Best known for Winesburg, Ohio, Anderson set much of his first novel—about a newsboy who becomes an unscrupulous tycoon—in Chicago, where the author had realized his own artistic awakening.

29. I Sailed with Magellan
Stuart Dybek (2003)
As James Joyce is to Dublin, Dybek is to Chicago, and these interconnected stories, centered initially on the Little Village world of Perry Katzek, may be the closest we will ever get to a novel from one of the city’s finest writers.

28. Peel My Love Like an Onion
Ana Castillo (1999)
With cool Lake Michigan shimmering in the background, Carmen “La Coja” Santos, a crippled flamenco dancer, carries on two sizzling love affairs at once.

27. The House on Mango Street
Sandra Cisneros (1984)
Channeling her disillusionment into poetry, Esperanza Cordero plots to escape her home so that, paradoxically, she might one day return.

26. Hairstyles of the Damned
Joe Meno (2004)
Unfolding to the soundtrack of its own built-in playlist, this coming-of-age novel, set among the schools, homes, and shops of the Far Southwest Side, transcends its punk label to present a timeless tale of troubled adolescence.

25. The Rivers of Eros
Cyrus Colter (1972)
After 35 years, an adulterous liaison with her sister’s husband still haunts an African American woman—but did that indiscretion tragically curse three generations of her family?

24. The Odyssey of Kostas Volakis
Harry Mark Petrakis (1963)
In this 35-year saga that intermingles triumph and tragedy, Petrakis, the city’s Greek bard, relates the story of a young couple who exchange sun-kissed Crete for a Halsted Street restaurant.

23. The Old Bunch
Meyer Levin (1937)
Framed by snatches of song and references to Al Capone, Samuel Insull, and “Big Bill” Thompson, this bulky novel follows a dozen young second-generation Russian Jews from 1921 to 1934.

22. Maud Martha
Gwendolyn Brooks (1953)
In her only novel, the Pulitzer Prize–winning poet renders a commonplace life with the same lyricism that made her the state’s poet laureate.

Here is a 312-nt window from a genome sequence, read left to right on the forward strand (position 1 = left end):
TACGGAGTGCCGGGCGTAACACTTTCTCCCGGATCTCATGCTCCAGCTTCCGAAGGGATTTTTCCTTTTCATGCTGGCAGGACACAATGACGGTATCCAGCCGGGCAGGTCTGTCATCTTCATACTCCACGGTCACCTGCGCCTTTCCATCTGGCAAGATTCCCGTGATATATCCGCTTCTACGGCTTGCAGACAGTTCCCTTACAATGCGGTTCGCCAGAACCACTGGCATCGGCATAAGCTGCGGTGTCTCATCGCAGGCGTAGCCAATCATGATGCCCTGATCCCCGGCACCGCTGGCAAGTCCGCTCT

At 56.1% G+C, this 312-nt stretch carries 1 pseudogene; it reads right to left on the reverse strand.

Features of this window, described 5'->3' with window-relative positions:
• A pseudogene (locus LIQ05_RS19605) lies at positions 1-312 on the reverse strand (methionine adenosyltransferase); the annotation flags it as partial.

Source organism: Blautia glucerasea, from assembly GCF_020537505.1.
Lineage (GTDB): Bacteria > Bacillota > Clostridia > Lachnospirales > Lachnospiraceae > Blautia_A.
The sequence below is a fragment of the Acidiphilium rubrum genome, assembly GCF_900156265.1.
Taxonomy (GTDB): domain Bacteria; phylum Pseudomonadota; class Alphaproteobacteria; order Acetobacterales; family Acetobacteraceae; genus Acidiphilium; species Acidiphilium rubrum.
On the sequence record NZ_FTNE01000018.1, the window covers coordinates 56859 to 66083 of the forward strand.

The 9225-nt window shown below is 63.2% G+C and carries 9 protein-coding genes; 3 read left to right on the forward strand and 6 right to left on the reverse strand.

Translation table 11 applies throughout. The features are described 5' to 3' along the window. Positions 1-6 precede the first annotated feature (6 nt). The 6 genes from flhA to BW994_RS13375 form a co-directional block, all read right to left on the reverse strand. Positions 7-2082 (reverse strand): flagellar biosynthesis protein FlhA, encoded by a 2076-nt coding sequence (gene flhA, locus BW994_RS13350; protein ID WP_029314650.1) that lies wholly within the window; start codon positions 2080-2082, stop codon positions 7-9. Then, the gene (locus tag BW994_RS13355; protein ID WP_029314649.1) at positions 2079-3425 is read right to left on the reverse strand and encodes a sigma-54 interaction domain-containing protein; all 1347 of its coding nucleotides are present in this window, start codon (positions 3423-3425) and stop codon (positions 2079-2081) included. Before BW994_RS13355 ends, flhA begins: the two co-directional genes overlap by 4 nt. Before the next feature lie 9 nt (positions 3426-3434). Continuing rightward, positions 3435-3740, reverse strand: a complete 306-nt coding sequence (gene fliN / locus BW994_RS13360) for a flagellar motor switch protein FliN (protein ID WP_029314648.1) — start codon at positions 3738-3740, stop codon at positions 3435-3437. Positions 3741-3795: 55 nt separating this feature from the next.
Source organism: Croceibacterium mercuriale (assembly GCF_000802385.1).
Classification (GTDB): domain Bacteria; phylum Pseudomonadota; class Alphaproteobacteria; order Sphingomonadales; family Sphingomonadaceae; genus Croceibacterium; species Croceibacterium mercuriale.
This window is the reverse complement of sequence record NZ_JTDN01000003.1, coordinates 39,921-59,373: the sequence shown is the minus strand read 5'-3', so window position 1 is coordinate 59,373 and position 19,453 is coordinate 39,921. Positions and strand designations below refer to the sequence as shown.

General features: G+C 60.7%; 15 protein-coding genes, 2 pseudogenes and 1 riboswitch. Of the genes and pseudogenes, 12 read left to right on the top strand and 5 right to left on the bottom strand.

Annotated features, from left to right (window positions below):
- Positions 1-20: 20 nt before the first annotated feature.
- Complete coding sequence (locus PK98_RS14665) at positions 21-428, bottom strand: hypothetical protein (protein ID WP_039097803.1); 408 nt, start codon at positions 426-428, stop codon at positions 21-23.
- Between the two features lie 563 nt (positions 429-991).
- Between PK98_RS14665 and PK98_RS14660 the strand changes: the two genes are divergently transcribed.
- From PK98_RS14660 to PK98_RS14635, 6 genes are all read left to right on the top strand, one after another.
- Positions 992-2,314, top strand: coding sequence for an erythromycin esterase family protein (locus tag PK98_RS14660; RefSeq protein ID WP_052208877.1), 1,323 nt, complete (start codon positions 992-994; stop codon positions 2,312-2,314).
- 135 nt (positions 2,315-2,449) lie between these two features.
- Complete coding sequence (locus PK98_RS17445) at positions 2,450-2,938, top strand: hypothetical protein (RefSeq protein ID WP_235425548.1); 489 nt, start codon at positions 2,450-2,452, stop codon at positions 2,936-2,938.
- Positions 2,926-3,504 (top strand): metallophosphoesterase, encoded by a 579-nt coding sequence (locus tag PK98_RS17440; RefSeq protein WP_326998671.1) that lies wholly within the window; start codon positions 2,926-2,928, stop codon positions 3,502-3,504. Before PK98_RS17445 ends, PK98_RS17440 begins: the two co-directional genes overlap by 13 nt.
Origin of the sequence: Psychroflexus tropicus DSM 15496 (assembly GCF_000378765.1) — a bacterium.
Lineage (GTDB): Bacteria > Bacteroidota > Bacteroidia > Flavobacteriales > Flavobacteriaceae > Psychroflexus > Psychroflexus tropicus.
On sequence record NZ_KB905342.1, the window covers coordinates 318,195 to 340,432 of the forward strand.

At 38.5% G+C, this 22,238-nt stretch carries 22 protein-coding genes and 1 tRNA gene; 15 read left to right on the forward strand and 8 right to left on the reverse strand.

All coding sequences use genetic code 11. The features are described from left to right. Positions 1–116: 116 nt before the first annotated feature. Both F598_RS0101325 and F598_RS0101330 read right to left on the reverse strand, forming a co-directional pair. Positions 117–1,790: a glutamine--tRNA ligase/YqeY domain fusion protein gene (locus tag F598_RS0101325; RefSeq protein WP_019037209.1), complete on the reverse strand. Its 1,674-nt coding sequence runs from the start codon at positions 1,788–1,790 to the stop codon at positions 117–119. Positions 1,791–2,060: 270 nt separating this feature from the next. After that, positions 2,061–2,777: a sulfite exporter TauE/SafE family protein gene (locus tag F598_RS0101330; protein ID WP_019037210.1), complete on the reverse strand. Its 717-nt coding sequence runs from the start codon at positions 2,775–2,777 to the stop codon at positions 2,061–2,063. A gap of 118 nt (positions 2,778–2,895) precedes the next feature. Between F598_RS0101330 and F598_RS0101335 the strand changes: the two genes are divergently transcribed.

21. Prairie Avenue
Arthur Meeker (1949)
Tarnished by the passage of time, Chicago’s most desirable Gilded Age address limps into the 20th century in this heartfelt tribute written by a former resident.

20. Knock on Any Door
Willard Motley (1947)
A onetime columnist for the Chicago Defender (where he wrote under the byline Bud Billiken), Motley, an African American, drew some criticism when he gave his first novel a white protagonist: Nick Romano, an altar boy gone bad. The book was later the basis for a Humphrey Bogart movie.

19. Erik Dorn
Ben Hecht (1921)
A restless journalist (not unlike the book’s author) bounces from a hectic Chicago newsroom to the chaos of postwar Berlin, along the way forsaking his wife, his mistress, and a German ingénue. This was the first novel by the legendary newsman, playwright, and Academy Award–winning screenwriter.

18. The Titan
Theodore Dreiser (1914)
Fresh from the penitentiary, Frank Cowperwood—a fictional rendering of the crooked mass-transit tycoon Charles Yerkes—brings his boodle-loving ways to Chicago in the second volume of Dreiser’s Trilogy of Desire.

17. Rose of Dutcher’s Cooly
Hamlin Garland (1895)
Remembered today for his Middle Border memoirs, Garland was also a prolific novelist; this story, about an ambitious Wisconsin farm girl—the novel’s eponymous hero—coming to adulthood in Chicago, was one of his best.

16. The Smiths
Janet Ayer Fairbank (1925)
A Civil War veteran and his wife forge a family and a fortune in the iron-and-steel business. Written by the sister of Margaret Ayer Barnes (number 11), the novel stretches from Lincoln’s funeral through the great fire of 1871 to the emergence of U.S. Steel.

15. The Memoirs of an American Citizen
Robert Herrick (1905)
A Harvard-educated professor at the University of Chicago, Herrick was never entirely comfortable with his adopted city for reasons laid out in this story of a devious meatpacker’s rise to the U.S. Senate.

14. With the Procession
Henry Blake Fuller (1894)